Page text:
Scott flung his head back as the goose spat out his final word, the tinfoil cap falling to the floor and the goose fizzling out of Scott’s sight. Scott began to shake at the knees, walking slowly back to the couch and checking the news. There was a piece about how a swat team helped a kitten get down from the roof of a house.
He glanced at the clock again and his heart dropped, racing erratically, a feeling of queasiness catching in his throat. It was 11:59, the second hand on the clock marching steadily forward. Tick. Tick. Tick. Scott’s eyes opened wide and he felt his bowels loosen in terror, small and quick sobs falling out of him. Tick. Tick. Tick.
The clock struck midnight.


The Land of Rainbow Greetings

By: Lorna Wood

            Rainbow Greetings wanted poems that “helped people express emotions they might not even know they had.” Writers were encouraged to imagine an actual person they were close to who was in whatever situation the card addressed.

Carl knew few actual people, yet his poems found favor in the eyes of Rainbow Greetings because he understood that his job was not really to help people discover their emotions, but to transform them into something they only wished they felt. People’s feelings were naturally muddled, mixed up and not entirely nice, and this was a big reason, Carl thought, to steer clear of people. On the other hand, Rainbow Greetings were successful because people didn’t want to be this way. They wanted to be honest and positive. They wanted poems that filtered and tweaked their feelings through an alchemical process into a pure golden stream.

So Carl’s birthday poems, for instance, found ways for card givers to talk about aging, lazy old bodies as if they were ennobling. The people his poems addressed didn’t get old; they “traveled around the sun,” like astronauts, only wiser. They didn’t sit around all day because they didn’t have the energy of youth or just didn’t give a damn anymore; no, they were “taking time to contemplate the world.” The pity or smugness the card givers might have felt when they set out to celebrate their target’s birthday was  transmogrified by Carl’s words into something beautiful.

When Carl finished a poem and sent it off, he always felt unburdened and light, so he would take a break, sprawling on his futon, sipping a light beer and watching basic cable. If he needed a change of scene, he went to the library and picked up a few mysteries. One day as he came back from with his books under his arm, he met Lea. They’d seen each other around the building but never really spoken. She was juggling two full bags of groceries while trying to get her keys out.

“Let me,” Carl said, opening the door.

“Oh!” Lea gasped. “You really don’t have to—arrgh! I had a feeling that was going to—Oh! Please don’t bother—I can pick it all—well, thank—actually, if you haven’t eaten, would you like—but if you have other—”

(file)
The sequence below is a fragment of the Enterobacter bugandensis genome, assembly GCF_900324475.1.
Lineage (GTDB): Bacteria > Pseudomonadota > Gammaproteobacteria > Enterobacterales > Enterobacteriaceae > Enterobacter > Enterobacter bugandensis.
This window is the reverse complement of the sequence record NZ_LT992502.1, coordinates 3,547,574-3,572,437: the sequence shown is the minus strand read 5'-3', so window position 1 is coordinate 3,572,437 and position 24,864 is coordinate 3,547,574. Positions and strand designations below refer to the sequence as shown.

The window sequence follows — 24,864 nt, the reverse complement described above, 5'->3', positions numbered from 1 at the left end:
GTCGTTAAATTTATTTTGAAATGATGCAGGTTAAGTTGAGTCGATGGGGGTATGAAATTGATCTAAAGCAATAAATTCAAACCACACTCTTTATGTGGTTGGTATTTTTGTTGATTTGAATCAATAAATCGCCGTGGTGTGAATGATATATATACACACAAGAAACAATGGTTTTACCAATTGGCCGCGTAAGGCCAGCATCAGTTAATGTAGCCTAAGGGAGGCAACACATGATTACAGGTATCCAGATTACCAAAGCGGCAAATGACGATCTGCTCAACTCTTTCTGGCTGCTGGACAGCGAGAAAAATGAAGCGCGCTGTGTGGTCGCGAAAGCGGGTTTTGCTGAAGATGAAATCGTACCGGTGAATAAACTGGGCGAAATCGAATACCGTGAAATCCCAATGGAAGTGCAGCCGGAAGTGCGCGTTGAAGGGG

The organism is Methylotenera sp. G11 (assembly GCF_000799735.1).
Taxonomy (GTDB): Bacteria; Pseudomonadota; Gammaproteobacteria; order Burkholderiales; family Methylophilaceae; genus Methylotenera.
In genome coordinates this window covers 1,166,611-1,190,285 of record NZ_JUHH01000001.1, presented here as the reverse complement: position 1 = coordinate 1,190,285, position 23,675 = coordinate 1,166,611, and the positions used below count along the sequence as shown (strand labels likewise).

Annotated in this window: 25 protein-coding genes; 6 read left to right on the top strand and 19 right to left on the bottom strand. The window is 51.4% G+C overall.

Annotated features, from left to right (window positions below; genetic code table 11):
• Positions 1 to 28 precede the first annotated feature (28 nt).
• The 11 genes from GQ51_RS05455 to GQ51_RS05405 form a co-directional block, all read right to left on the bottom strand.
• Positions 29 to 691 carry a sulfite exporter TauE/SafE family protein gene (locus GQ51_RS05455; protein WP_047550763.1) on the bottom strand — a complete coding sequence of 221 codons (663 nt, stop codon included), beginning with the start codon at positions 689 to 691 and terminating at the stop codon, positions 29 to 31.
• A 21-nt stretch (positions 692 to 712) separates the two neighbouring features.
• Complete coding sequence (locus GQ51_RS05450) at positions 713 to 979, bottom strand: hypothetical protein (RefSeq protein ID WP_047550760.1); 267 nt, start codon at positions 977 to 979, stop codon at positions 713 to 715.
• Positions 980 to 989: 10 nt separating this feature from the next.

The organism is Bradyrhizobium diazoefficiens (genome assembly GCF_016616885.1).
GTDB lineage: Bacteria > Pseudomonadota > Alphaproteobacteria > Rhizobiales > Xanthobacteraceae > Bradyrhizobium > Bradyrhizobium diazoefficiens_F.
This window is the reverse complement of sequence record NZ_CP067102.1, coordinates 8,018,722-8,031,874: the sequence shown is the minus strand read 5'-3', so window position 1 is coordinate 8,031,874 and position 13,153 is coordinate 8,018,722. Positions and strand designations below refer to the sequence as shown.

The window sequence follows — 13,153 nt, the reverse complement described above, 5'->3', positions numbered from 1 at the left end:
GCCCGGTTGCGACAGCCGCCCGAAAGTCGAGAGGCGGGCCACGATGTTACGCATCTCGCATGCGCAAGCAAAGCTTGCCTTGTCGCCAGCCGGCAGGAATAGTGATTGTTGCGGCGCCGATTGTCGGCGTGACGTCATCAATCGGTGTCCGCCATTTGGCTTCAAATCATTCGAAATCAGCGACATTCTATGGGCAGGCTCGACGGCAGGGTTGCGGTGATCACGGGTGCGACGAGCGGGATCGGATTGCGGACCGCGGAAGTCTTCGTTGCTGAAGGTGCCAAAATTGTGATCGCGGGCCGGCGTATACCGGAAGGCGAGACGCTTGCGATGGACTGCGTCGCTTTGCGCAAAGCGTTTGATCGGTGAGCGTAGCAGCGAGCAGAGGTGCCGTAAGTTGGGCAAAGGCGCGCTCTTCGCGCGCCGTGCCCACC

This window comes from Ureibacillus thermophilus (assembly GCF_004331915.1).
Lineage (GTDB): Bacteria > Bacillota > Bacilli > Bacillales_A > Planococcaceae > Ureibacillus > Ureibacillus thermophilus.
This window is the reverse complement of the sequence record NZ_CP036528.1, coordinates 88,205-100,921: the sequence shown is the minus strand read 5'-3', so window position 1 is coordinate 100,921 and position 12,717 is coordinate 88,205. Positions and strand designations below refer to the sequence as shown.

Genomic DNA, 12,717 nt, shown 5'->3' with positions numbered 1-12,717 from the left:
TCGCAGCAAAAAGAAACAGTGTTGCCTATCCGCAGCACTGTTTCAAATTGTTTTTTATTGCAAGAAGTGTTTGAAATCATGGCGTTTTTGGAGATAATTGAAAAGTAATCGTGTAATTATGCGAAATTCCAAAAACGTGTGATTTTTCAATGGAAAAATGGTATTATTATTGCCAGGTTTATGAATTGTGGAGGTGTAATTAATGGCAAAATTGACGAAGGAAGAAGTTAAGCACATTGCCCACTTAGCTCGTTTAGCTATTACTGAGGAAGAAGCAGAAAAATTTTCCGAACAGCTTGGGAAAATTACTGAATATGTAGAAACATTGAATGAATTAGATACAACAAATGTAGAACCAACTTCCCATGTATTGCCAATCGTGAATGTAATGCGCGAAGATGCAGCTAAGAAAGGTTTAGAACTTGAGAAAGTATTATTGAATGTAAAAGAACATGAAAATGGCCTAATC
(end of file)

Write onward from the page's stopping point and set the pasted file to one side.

They were at the door of her apartment. Her speech trailed off, and Carl found himself caught by her kind brown eyes, which said, much more clearly than her words, “The door to my heart is open. / Come and go as you choose. / You are welcome.” Carl stepped inside, with the words she had not said, words he had actually written in a recent poem, vibrating in his mind.

Carl helped her put the groceries away. There were a lot of them. Before the bags were even half emptied, Lea asked, “Do you like Three Dimensions?” and before Carl could say he didn’t think so, she ran off to the living room, and a minute later a soulful wailing filled the air.

“It’s about fate,” she explained, returning. “Do you believe in it? I don’t know if I—Hey! Want some wine?” Again he was caught by those eyes, alight with optimism. She had a generous smile, too.

They sat on opposite sides of the breakfast bar and lifted their glasses. “Cheers,” she said.

“To unexpected friendships,” he found himself toasting in return.

She set her glass down, impressed. “You really have a way with—” she began. Then, leaning forward, she asked, “Do you write or something?”

He explained what he did.

She didn’t exactly gape, but her lips parted appealingly, and her eyes bored into him with an unspoken sentence he might have written: “You tick all the boxes under ‘soul mate.’”

“You changed my—” she said aloud. “I never looked back.” She took a gulp of wine to steady herself. “Somebody sent me a Rainbow card. After I tried—well, I was in the—at my lowest point. Something about angels. Did you—? Anyway, it helped me understand I had a—we all do, really, even if we don’t always know what it is. So in a way, I owe you my—just like an angel.”

He set his glass down, and she grasped his wrist tightly. Tears brimmed in her eyes, magnifying them. He cringed inwardly, remembering one of the angel poems he had written:

                                    Listen to the angel wings moving through space.

Open your heart to feel their warm embrace.

                                  Open your eyes and see a friend’s kind face.

                                 Open your soul: fill it with hope and grace.

Yet it was all real to her. In a way, she was his perfect complement. He supplied words for her feelings. More than that, she was proof that his words mattered. He had transformed not just her feelings, but her whole life into an unbroken string of golden moments. He covered the hand on his arm with his own while she wiped her eyes.

The oven beeped. “Oh!” she exclaimed, jumping up. “I have to put in the—It’s a special occasion tonight,” she continued, as she got out foil-covered pan and popped it in. “Mother’s birthday. I still remember the last Mother’s Day card I ever sent her—one of yours?” Lea stood straight and tall in the middle of her tiny kitchen to deliver the lines.